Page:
Flu Vaccinations Available to Students Free

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During the winter months, sneezes and coughs are a common occurrence in university classes. Exam season is stressful enough for students without the added burden of studying while ill. The influenza virus, the most severe of these seasonal ailments, is also ironically the most preventable. In fact, a free vaccine is available for students who act quickly.

Each year, experts identify the three most probable strains of the virus and create a vaccine. Unfortunately, annual flu shots are not 100 per cent effective as rare strains can sometimes creep into the population. Vaccinations do, however, greatly reduce one’s chances of catching and spreading the flu.

Although horribly annoying, most university students can survive even the worst cases of influenza. A young adult’s main incentive to vaccinate themselves is to protect the health of others, especially since the virus is typically spread before the onset of symptoms.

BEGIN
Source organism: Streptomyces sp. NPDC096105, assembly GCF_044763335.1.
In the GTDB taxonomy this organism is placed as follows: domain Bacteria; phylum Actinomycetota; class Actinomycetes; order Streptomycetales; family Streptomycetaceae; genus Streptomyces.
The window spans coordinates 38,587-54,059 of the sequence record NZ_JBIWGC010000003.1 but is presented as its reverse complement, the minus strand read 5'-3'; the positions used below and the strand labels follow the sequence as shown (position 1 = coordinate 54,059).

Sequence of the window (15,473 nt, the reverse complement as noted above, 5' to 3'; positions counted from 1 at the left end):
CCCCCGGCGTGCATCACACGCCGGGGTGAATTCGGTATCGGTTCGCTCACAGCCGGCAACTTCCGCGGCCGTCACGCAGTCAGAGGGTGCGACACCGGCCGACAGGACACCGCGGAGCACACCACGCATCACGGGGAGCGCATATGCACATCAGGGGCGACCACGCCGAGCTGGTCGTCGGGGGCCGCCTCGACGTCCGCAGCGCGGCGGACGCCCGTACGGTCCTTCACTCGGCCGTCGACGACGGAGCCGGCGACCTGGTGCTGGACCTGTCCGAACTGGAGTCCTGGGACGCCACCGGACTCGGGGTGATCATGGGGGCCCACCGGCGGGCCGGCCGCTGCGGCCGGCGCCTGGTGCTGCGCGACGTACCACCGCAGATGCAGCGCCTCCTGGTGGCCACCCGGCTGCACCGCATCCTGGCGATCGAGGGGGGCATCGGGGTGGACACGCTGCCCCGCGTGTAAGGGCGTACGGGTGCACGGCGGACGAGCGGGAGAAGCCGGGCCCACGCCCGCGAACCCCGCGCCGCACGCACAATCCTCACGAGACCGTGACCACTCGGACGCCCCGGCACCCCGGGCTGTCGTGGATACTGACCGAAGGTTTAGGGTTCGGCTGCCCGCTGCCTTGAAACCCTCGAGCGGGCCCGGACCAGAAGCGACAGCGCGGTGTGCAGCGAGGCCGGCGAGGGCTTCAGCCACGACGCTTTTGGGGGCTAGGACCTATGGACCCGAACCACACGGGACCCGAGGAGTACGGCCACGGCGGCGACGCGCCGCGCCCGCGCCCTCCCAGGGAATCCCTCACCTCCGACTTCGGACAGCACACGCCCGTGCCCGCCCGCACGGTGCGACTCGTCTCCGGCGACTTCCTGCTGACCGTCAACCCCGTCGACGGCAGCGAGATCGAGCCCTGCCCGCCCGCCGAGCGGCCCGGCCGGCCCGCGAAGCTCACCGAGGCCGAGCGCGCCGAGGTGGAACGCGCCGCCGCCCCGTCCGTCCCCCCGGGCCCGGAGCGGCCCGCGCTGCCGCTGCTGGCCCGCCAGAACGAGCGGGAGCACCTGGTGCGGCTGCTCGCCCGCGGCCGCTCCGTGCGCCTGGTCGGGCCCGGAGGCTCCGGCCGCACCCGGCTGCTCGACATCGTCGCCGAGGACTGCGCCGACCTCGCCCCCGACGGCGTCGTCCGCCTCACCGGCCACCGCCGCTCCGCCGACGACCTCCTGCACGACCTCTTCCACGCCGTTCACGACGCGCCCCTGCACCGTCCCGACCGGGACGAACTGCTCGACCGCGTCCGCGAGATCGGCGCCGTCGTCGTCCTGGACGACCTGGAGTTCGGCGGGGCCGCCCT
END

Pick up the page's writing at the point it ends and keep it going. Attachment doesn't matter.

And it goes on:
Children under the age of five, the elderly and those with suppressed immune systems (transplant and chemotherapy patients) are at a much greater risk of dying from influenza. As such, protecting oneself from the flu can serve to protect the community as a whole.

Students who haven’t yet been vaccinated can visit the Student Health center this week for a free flu shot. The free vaccine is available on Wednesday morning from 9:30 a.m. to 11:30 a.m.

An appointment is not necessary, but staff are asking students to remember their Medicare and immunization cards. International Health Cards are required for international students.

Flu vaccines are also available at various pharmacies throughout the city (such as Shopper’s Drug Mart) but can cost up to $21.49 plus tax. For students on a budget, the UNB Saint John Student Health Centre is a much better option.

For additional information about vaccine ingredients and other medical concerns, UNB Saint John’s Health Centre can be reached at (506) 648-5656 or by email, at behealthy@unb.ca

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Emily is in her fourth year of Political Science. She loves studying and academics which follows into her research work. She's a stern black coffee drinker and is a proud Acadienne. When she's not working or doing school work, you can find Emily listening to 70s music on vinyl and watching Parks and Recreation. If you ask her about parliamentary institutions, she won't stop talking.